Fortunately, this was a file that I could look at from inside WordPress' administrator's interface. Unfortunately, again, most of what was in that file was gibberish. It contained a few JavaScript functions that were weirdly named (a seemingly-random string of numbers instead of a descriptive name) and some code within those. Now, since I didn't want to mess with WordPress' code, I though I'd compare this file's code with the corresponding code from Nadia's blog installation (which, according to Zone Alarm, was trojan free). Nadia's version of this file was, indeed different from mine. As I tried to tweak the code in my version of the file, however (i.e. change my file's code to make it look like Nadia's), I must have mistyped something because the next time I tried to view the blogs they had both crashed. That is, every time I tried to load them, I got a 500 Internal Server Error error.


It All Falls In To Place

Fortunately, our blogs eventually came back online (did I mention that my web host's SysAdmins were really good?) and, this time, I wasn't getting any trojan pop-up messages from Zone Alarm when I visited them. However, the next day, the trojan quarantine messages were back. Oh, and now they were coming from both blogs. It was then that it occurred to me: "Dammit! The reason my code editing didn't work the first time was because I was trying to make my trojan-ridden code look like another kind of trojan-ridden code!" That is, I wasn't actually removing the trojan from my blog, I was merely changing it to look like the trojan on Nadia's blog. What I should have done was compare my version of the file to a perfectly clean version of the same file.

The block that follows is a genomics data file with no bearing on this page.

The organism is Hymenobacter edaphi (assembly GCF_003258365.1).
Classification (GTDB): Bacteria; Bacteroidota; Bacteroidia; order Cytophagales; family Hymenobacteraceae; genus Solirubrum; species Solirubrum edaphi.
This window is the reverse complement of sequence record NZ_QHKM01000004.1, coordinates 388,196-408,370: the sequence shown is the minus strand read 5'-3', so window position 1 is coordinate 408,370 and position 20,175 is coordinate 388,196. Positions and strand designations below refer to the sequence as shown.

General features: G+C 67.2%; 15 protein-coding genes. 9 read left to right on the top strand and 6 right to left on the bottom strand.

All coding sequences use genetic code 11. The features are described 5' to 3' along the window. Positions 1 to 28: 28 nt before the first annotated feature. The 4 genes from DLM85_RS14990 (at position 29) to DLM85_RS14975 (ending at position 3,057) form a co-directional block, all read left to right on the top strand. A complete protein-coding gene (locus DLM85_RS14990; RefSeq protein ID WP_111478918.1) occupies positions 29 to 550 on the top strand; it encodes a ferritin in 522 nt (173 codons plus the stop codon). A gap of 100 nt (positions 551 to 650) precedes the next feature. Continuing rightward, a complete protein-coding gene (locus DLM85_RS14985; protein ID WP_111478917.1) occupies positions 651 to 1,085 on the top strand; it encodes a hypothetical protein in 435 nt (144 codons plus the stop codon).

To get a clean version of that file, I went back to the WordPress site but couldn't find it there. I figured I'd have to go into the actual PHP source code (maintained by WordPress' developers) to do that...but that wasn't something I really wanted to get into. Then I realized that I did have easy access to a clean version of that file: I could simply install another copy of WordPress on my own website. Since this would be a new install, all of its files would be perfectly clean and trojan-free. I could then compare my file to that installation's version of that file. So I went ahead and did just that. And guess what? All of the JavaScript code in my file was trojan code. That is, the original version of the file didn't contain any JavaScript code at all [2].

Removing that was easy and now, finally, our blogs are completely trojan-free. If all now goes well, and with the help of a much more secure WordPress installation, our blogs will stay trojan-free from now on as well. Here's hoping.


[1] While my web host's SysAdmins are responsible for maintaining the web server itself, they aren't responsible for the stuff you install on your site. That is, the fact that my blog had a trojan in it, wasn't their fault. It wasn't entirely my fault, either. Nor was it really the fault of the people who made WordPress. It was basically the fault of the hackers who had found a way to exploit a vulnerability in WordPress that let them attach this trojan to it. That's usually how it happens anyway.

[2] Which, in retrospect, is obvious since it was a PHP file that really shouldn't have had any JavaScript in it anyway.